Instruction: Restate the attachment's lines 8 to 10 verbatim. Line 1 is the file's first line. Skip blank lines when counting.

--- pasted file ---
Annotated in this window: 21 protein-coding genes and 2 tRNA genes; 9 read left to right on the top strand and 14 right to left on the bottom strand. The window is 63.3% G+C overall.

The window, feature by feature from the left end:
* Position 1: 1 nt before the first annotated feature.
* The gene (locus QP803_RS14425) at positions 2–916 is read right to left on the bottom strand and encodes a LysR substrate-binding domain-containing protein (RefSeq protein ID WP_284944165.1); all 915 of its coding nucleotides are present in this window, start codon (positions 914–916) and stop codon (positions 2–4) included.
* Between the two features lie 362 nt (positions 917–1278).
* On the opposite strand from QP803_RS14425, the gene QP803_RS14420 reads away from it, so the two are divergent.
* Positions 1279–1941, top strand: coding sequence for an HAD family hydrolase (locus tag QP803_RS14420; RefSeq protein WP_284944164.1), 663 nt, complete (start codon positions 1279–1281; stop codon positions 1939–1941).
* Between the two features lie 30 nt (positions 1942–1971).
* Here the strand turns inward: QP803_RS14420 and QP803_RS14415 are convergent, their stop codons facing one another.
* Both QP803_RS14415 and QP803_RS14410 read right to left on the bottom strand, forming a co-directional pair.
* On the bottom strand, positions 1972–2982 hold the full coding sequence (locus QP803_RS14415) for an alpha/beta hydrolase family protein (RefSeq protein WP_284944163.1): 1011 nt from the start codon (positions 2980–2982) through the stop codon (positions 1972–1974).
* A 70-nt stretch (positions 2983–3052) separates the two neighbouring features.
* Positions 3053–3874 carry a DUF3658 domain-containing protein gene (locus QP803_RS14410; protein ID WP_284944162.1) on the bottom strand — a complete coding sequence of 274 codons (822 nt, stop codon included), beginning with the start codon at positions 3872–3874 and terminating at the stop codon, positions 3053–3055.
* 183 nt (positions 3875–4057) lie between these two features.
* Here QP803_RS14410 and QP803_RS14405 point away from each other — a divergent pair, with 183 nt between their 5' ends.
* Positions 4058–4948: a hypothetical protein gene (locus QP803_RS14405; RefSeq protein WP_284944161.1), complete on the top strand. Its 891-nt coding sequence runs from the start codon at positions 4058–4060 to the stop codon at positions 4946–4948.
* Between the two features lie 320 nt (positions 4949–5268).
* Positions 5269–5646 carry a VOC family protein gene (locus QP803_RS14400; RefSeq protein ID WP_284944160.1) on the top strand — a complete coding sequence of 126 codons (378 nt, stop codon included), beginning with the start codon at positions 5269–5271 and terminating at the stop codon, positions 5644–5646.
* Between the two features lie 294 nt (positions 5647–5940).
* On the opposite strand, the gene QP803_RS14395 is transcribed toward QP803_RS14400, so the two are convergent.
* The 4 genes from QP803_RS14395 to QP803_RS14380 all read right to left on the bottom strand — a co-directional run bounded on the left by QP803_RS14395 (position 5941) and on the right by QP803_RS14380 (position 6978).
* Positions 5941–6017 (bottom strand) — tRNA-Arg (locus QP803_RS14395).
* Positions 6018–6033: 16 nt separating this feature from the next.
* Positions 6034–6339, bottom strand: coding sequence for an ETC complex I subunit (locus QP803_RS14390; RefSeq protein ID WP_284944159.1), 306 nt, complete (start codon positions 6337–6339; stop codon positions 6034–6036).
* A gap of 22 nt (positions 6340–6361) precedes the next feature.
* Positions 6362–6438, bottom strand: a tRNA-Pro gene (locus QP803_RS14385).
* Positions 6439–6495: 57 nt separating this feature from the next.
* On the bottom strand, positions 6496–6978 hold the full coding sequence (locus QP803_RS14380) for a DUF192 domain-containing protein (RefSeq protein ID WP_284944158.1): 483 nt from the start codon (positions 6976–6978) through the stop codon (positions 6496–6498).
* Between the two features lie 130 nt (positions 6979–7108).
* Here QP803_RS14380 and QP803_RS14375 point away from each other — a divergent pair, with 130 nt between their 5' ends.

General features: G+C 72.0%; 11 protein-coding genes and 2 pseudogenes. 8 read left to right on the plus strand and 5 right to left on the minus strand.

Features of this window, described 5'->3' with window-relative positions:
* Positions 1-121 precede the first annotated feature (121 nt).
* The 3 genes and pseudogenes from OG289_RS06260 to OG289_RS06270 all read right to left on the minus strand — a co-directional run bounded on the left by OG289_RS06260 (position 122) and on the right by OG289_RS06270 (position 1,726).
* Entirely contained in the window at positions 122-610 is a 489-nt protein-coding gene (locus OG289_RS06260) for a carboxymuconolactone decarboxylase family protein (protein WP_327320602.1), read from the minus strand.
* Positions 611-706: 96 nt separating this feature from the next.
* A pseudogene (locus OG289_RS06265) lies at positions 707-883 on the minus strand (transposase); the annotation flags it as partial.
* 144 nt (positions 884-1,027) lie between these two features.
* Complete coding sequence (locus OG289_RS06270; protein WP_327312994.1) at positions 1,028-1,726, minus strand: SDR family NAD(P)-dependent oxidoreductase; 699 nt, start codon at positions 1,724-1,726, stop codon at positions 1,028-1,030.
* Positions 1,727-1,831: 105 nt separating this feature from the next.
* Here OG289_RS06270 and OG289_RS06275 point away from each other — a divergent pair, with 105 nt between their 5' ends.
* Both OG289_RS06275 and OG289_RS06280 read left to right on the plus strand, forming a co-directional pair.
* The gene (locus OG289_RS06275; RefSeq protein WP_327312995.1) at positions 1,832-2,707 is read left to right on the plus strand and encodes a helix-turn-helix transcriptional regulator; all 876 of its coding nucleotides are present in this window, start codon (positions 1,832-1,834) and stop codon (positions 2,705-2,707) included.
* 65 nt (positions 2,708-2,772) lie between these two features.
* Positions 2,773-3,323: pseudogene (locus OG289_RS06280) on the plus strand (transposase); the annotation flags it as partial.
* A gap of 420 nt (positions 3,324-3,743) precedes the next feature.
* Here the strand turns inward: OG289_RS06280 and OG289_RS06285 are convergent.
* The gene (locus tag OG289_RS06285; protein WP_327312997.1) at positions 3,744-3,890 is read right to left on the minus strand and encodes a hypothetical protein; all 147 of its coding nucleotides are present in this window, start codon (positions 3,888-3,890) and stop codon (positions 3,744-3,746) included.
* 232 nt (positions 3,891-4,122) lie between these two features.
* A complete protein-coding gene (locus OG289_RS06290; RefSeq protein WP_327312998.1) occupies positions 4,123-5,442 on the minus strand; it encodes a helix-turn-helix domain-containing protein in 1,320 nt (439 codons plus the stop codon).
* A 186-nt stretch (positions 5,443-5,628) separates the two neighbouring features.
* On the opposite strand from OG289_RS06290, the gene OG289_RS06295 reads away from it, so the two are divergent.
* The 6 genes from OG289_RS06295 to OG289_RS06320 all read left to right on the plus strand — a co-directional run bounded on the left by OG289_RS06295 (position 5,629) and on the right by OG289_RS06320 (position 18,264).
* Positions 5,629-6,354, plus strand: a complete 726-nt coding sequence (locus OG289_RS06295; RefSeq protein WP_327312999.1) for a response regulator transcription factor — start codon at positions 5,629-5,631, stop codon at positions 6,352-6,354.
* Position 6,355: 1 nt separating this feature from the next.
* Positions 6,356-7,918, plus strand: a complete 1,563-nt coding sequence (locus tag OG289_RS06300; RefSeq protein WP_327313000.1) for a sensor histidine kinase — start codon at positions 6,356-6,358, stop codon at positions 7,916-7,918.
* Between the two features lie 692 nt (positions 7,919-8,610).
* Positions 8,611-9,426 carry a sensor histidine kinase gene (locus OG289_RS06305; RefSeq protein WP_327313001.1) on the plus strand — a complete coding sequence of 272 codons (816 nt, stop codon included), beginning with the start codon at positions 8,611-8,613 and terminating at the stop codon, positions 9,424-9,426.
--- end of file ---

* Between the two features lie 30 nt (positions 1942–1971).
* Here the strand turns inward: QP803_RS14420 and QP803_RS14415 are convergent, their stop codons facing one another.
* Both QP803_RS14415 and QP803_RS14410 read right to left on the bottom strand, forming a co-directional pair.